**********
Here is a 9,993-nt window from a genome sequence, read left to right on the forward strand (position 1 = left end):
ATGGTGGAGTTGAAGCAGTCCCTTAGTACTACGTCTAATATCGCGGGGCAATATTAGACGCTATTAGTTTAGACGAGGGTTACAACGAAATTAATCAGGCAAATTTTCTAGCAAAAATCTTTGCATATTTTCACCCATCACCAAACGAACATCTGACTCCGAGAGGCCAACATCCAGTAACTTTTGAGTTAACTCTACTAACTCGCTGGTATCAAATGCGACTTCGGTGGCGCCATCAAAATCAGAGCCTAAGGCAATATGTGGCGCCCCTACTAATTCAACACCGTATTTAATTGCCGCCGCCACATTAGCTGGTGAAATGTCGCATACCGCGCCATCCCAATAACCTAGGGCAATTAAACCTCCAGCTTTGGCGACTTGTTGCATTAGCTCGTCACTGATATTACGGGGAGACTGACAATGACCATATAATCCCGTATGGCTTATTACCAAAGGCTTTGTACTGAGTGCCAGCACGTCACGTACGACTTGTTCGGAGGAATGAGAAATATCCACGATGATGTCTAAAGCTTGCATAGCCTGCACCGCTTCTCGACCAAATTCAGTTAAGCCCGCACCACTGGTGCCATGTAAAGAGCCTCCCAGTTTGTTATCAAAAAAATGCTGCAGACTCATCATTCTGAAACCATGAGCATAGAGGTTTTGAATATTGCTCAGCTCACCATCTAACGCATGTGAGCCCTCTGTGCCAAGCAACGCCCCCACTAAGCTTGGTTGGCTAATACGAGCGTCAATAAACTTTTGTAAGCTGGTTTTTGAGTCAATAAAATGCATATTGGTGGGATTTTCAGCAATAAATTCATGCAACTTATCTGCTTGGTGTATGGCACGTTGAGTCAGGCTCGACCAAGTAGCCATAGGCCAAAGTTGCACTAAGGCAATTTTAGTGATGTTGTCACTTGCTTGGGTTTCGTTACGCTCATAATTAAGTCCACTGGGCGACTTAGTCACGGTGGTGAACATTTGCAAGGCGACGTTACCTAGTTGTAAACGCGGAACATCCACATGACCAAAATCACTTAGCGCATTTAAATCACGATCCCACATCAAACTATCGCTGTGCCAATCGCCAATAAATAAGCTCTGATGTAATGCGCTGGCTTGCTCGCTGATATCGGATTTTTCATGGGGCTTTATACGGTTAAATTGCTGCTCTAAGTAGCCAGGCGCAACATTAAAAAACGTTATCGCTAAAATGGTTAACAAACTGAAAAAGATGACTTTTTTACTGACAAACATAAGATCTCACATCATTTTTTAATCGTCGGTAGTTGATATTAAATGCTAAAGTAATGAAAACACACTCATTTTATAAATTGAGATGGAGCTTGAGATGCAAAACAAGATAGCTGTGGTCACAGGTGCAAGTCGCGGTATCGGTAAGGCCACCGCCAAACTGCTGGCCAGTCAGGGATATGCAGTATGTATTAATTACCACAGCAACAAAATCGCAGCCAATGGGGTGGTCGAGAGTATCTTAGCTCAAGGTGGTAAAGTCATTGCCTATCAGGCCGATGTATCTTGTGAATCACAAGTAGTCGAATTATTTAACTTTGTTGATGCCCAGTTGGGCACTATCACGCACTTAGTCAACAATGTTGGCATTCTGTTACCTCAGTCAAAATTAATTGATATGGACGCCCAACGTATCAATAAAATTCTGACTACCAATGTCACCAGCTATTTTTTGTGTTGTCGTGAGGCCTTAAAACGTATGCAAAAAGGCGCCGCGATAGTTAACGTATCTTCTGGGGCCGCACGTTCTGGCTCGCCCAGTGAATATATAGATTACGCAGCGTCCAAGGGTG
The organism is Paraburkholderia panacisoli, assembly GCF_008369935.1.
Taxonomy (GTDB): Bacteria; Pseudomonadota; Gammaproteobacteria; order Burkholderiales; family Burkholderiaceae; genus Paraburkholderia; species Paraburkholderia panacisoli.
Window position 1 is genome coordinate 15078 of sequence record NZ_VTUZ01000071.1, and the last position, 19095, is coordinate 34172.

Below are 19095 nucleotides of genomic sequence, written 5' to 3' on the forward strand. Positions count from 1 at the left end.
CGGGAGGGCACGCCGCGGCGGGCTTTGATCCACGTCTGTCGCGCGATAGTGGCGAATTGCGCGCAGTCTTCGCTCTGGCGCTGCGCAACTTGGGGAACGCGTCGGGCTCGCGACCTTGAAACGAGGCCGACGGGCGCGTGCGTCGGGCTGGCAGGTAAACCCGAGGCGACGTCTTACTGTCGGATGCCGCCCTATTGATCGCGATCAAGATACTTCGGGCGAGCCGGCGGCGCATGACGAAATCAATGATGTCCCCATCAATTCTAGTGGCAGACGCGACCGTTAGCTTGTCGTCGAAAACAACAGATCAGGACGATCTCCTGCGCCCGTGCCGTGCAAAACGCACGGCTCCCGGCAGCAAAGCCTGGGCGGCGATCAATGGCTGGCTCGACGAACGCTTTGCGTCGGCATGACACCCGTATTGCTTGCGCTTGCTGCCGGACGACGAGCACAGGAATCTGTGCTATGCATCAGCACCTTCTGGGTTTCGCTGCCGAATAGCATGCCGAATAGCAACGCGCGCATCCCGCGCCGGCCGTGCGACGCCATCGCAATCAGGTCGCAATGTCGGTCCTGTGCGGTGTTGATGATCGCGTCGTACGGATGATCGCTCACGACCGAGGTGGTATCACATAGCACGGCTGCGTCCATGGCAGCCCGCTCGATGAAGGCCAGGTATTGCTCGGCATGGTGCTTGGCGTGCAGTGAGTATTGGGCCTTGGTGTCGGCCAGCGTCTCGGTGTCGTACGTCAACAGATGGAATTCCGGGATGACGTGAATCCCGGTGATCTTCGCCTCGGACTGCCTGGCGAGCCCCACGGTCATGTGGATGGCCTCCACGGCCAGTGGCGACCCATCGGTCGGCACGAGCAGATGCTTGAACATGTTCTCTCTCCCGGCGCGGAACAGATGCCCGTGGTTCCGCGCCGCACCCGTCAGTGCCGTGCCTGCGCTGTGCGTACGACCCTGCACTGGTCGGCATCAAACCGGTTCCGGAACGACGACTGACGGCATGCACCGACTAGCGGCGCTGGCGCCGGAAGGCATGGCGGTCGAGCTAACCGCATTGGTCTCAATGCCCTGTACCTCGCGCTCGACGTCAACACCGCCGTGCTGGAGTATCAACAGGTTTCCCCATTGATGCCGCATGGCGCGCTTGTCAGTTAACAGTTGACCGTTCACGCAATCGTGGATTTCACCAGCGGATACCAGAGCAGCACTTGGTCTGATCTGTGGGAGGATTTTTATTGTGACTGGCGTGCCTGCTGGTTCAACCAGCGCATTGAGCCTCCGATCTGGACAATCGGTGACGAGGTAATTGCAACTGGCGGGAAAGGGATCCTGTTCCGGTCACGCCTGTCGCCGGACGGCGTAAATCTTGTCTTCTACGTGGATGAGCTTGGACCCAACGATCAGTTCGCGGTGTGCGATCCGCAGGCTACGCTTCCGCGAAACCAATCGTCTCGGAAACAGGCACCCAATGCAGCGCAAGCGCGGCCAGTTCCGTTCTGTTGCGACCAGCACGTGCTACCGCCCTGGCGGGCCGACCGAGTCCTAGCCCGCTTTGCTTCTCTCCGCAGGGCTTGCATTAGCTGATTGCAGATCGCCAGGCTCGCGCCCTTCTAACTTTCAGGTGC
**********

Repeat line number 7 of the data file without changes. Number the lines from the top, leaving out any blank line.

CGGGAGGGCACGCCGCGGCGGGCTTTGATCCACGTCTGTCGCGCGATAGTGGCGAATTGCGCGCAGTCTTCGCTCTGGCGCTGCGCAACTTGGGGAACGCGTCGGGCTCGCGACCTTGAAACGAGGCCGACGGGCGCGTGCGTCGGGCTGGCAGGTAAACCCGAGGCGACGTCTTACTGTCGGATGCCGCCCTATTGATCGCGATCAAGATACTTCGGGCGAGCCGGCGGCGCATGACGAAATCAATGATGTCCCCATCAATTCTAGTGGCAGACGCGACCGTTAGCTTGTCGTCGAAAACAACAGATCAGGACGATCTCCTGCGCCCGTGCCGTGCAAAACGCACGGCTCCCGGCAGCAAAGCCTGGGCGGCGATCAATGGCTGGCTCGACGAACGCTTTGCGTCGGCATGACACCCGTATTGCTTGCGCTTGCTGCCGGACGACGAGCACAGGAATCTGTGCTATGCATCAGCACCTTCTGGGTTTCGCTGCCGAATAGCATGCCGAATAGCAACGCGCGCATCCCGCGCCGGCCGTGCGACGCCATCGCAATCAGGTCGCAATGTCGGTCCTGTGCGGTGTTGATGATCGCGTCGTACGGATGATCGCTCACGACCGAGGTGGTATCACATAGCACGGCTGCGTCCATGGCAGCCCGCTCGATGAAGGCCAGGTATTGCTCGGCATGGTGCTTGGCGTGCAGTGAGTATTGGGCCTTGGTGTCGGCCAGCGTCTCGGTGTCGTACGTCAACAGATGGAATTCCGGGATGACGTGAATCCCGGTGATCTTCGCCTCGGACTGCCTGGCGAGCCCCACGGTCATGTGGATGGCCTCCACGGCCAGTGGCGACCCATCGGTCGGCACGAGCAGATGCTTGAACATGTTCTCTCTCCCGGCGCGGAACAGATGCCCGTGGTTCCGCGCCGCACCCGTCAGTGCCGTGCCTGCGCTGTGCGTACGACCCTGCACTGGTCGGCATCAAACCGGTTCCGGAACGACGACTGACGGCATGCACCGACTAGCGGCGCTGGCGCCGGAAGGCATGGCGGTCGAGCTAACCGCATTGGTCTCAATGCCCTGTACCTCGCGCTCGACGTCAACACCGCCGTGCTGGAGTATCAACAGGTTTCCCCATTGATGCCGCATGGCGCGCTTGTCAGTTAACAGTTGACCGTTCACGCAATCGTGGATTTCACCAGCGGATACCAGAGCAGCACTTGGTCTGATCTGTGGGAGGATTTTTATTGTGACTGGCGTGCCTGCTGGTTCAACCAGCGCATTGAGCCTCCGATCTGGACAATCGGTGACGAGGTAATTGCAACTGGCGGGAAAGGGATCCTGTTCCGGTCACGCCTGTCGCCGGACGGCGTAAATCTTGTCTTCTACGTGGATGAGCTTGGACCCAACGATCAGTTCGCGGTGTGCGATCCGCAGGCTACGCTTCCGCGAAACCAATCGTCTCGGAAACAGGCACCCAATGCAGCGCAAGCGCGGCCAGTTCCGTTCTGTTGCGACCAGCACGTGCTACCGCCCTGGCGGGCCGACCGAGTCCTAGCCCGCTTTGCTTCTCTCCGCAGGGCTTGCATTAGCTGATTGCAGATCGCCAGGCTCGCGCCCTTCTAACTTTCAGGTGC